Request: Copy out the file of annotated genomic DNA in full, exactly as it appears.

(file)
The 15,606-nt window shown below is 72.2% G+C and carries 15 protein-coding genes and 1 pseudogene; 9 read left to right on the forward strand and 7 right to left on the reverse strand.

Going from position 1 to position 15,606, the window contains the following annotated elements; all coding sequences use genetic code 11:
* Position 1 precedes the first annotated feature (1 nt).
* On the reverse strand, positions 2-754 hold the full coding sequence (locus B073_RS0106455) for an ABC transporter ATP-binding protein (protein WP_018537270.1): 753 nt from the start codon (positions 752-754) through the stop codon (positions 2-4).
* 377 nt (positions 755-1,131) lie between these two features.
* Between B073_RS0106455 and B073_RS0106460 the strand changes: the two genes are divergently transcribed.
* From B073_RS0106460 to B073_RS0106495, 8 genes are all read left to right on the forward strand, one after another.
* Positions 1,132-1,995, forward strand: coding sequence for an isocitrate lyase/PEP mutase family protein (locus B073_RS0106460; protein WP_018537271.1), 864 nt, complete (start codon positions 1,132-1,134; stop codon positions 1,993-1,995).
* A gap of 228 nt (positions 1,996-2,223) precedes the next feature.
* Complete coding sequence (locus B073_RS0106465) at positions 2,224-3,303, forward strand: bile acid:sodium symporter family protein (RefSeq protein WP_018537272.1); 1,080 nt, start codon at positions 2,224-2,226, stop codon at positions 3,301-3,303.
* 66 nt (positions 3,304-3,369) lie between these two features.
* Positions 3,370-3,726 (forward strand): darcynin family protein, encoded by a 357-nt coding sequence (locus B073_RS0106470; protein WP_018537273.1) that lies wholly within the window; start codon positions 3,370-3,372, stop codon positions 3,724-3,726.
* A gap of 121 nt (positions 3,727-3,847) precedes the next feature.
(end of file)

The 15,606-nt window shown below is 72.2% G+C and carries 15 protein-coding genes and 1 pseudogene; 9 read left to right on the forward strand and 7 right to left on the reverse strand.

Going from position 1 to position 15,606, the window contains the following annotated elements; all coding sequences use genetic code 11:
* Position 1 precedes the first annotated feature (1 nt).
* On the reverse strand, positions 2-754 hold the full coding sequence (locus B073_RS0106455) for an ABC transporter ATP-binding protein (protein WP_018537270.1): 753 nt from the start codon (positions 752-754) through the stop codon (positions 2-4).
* 377 nt (positions 755-1,131) lie between these two features.
* Between B073_RS0106455 and B073_RS0106460 the strand changes: the two genes are divergently transcribed.
* From B073_RS0106460 to B073_RS0106495, 8 genes are all read left to right on the forward strand, one after another.
* Positions 1,132-1,995, forward strand: coding sequence for an isocitrate lyase/PEP mutase family protein (locus B073_RS0106460; protein WP_018537271.1), 864 nt, complete (start codon positions 1,132-1,134; stop codon positions 1,993-1,995).
* A gap of 228 nt (positions 1,996-2,223) precedes the next feature.
* Complete coding sequence (locus B073_RS0106465) at positions 2,224-3,303, forward strand: bile acid:sodium symporter family protein (RefSeq protein WP_018537272.1); 1,080 nt, start codon at positions 2,224-2,226, stop codon at positions 3,301-3,303.
* 66 nt (positions 3,304-3,369) lie between these two features.
* Positions 3,370-3,726 (forward strand): darcynin family protein, encoded by a 357-nt coding sequence (locus B073_RS0106470; protein WP_018537273.1) that lies wholly within the window; start codon positions 3,370-3,372, stop codon positions 3,724-3,726.
* A gap of 121 nt (positions 3,727-3,847) precedes the next feature.